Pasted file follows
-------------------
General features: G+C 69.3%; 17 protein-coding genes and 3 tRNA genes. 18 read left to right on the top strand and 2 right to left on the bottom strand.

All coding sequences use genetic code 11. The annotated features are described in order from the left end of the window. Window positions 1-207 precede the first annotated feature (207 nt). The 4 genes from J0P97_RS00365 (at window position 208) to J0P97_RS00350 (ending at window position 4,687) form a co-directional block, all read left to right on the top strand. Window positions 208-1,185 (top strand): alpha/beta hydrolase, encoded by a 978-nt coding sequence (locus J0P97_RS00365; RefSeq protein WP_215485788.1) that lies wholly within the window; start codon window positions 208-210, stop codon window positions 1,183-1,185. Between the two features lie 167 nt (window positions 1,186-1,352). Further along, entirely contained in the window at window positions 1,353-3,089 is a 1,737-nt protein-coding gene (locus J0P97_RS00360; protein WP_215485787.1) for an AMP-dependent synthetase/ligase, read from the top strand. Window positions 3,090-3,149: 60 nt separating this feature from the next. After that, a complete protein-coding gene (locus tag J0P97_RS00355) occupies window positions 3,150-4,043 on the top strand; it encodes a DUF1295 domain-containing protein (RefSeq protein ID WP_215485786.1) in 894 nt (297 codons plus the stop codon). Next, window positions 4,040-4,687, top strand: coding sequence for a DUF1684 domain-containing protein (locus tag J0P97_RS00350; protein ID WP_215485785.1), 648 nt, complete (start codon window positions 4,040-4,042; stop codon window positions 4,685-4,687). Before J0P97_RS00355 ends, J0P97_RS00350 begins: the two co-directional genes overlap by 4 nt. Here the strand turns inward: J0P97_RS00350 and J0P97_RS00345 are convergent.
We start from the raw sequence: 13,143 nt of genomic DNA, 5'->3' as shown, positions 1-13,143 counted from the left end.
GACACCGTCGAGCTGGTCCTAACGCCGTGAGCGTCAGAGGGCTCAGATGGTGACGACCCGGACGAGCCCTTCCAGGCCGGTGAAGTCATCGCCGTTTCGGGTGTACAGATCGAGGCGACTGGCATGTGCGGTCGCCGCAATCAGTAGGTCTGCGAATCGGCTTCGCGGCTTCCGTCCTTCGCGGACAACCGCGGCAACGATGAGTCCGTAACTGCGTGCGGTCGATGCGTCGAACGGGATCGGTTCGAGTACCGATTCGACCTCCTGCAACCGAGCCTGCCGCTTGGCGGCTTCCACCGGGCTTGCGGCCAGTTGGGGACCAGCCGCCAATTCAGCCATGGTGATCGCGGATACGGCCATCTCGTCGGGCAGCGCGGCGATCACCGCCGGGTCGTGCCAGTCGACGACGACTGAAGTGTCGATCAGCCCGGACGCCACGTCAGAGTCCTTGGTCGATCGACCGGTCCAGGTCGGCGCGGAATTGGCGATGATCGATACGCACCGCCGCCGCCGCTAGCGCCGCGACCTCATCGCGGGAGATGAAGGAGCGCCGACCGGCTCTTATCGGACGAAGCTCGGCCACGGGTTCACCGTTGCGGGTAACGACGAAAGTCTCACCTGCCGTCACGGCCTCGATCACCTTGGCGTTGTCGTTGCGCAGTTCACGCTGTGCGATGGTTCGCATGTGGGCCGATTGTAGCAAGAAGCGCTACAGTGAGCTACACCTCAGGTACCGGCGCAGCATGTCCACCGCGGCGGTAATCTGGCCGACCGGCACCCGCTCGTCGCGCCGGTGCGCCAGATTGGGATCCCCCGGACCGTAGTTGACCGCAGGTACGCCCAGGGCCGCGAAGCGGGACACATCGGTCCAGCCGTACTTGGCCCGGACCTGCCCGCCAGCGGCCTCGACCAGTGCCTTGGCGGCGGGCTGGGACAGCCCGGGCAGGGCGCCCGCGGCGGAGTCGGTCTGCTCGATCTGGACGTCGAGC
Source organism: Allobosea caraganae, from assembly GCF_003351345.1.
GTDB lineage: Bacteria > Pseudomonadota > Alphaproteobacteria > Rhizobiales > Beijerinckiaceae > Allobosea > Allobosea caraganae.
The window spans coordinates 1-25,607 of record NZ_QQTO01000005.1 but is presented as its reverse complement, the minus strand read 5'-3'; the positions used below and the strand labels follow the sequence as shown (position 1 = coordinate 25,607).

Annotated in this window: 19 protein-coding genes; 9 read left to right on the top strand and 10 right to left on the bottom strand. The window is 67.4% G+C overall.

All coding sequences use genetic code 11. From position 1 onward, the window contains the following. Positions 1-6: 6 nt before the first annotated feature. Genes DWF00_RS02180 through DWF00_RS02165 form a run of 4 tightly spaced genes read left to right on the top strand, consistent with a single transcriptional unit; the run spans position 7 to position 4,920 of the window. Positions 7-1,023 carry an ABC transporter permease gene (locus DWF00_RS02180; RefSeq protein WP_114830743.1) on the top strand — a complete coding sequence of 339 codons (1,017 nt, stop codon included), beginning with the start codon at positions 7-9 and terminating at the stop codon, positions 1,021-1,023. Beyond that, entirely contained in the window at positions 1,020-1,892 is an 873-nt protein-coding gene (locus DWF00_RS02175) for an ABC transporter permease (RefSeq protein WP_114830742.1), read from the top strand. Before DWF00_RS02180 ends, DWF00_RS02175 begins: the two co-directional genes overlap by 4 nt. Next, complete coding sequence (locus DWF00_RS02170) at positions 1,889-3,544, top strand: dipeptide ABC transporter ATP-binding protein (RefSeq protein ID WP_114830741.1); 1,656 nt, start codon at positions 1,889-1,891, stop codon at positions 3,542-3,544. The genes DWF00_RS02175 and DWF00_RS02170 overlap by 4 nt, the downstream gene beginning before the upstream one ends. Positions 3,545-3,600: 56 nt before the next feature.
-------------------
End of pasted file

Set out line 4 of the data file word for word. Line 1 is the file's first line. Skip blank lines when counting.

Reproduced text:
GACACCGTCGAGCTGGTCCTAACGCCGTGAGCGTCAGAGGGCTCAGATGGTGACGACCCGGACGAGCCCTTCCAGGCCGGTGAAGTCATCGCCGTTTCGGGTGTACAGATCGAGGCGACTGGCATGTGCGGTCGCCGCAATCAGTAGGTCTGCGAATCGGCTTCGCGGCTTCCGTCCTTCGCGGACAACCGCGGCAACGATGAGTCCGTAACTGCGTGCGGTCGATGCGTCGAACGGGATCGGTTCGAGTACCGATTCGACCTCCTGCAACCGAGCCTGCCGCTTGGCGGCTTCCACCGGGCTTGCGGCCAGTTGGGGACCAGCCGCCAATTCAGCCATGGTGATCGCGGATACGGCCATCTCGTCGGGCAGCGCGGCGATCACCGCCGGGTCGTGCCAGTCGACGACGACTGAAGTGTCGATCAGCCCGGACGCCACGTCAGAGTCCTTGGTCGATCGACCGGTCCAGGTCGGCGCGGAATTGGCGATGATCGATACGCACCGCCGCCGCCGCTAGCGCCGCGACCTCATCGCGGGAGATGAAGGAGCGCCGACCGGCTCTTATCGGACGAAGCTCGGCCACGGGTTCACCGTTGCGGGTAACGACGAAAGTCTCACCTGCCGTCACGGCCTCGATCACCTTGGCGTTGTCGTTGCGCAGTTCACGCTGTGCGATGGTTCGCATGTGGGCCGATTGTAGCAAGAAGCGCTACAGTGAGCTACACCTCAGGTACCGGCGCAGCATGTCCACCGCGGCGGTAATCTGGCCGACCGGCACCCGCTCGTCGCGCCGGTGCGCCAGATTGGGATCCCCCGGACCGTAGTTGACCGCAGGTACGCCCAGGGCCGCGAAGCGGGACACATCGGTCCAGCCGTACTTGGCCCGGACCTGCCCGCCAGCGGCCTCGACCAGTGCCTTGGCGGCGGGCTGGGACAGCCCGGGCAGGGCGCCCGCGGCGGAGTCGGTCTGCTCGATCTGGACGTCGAGC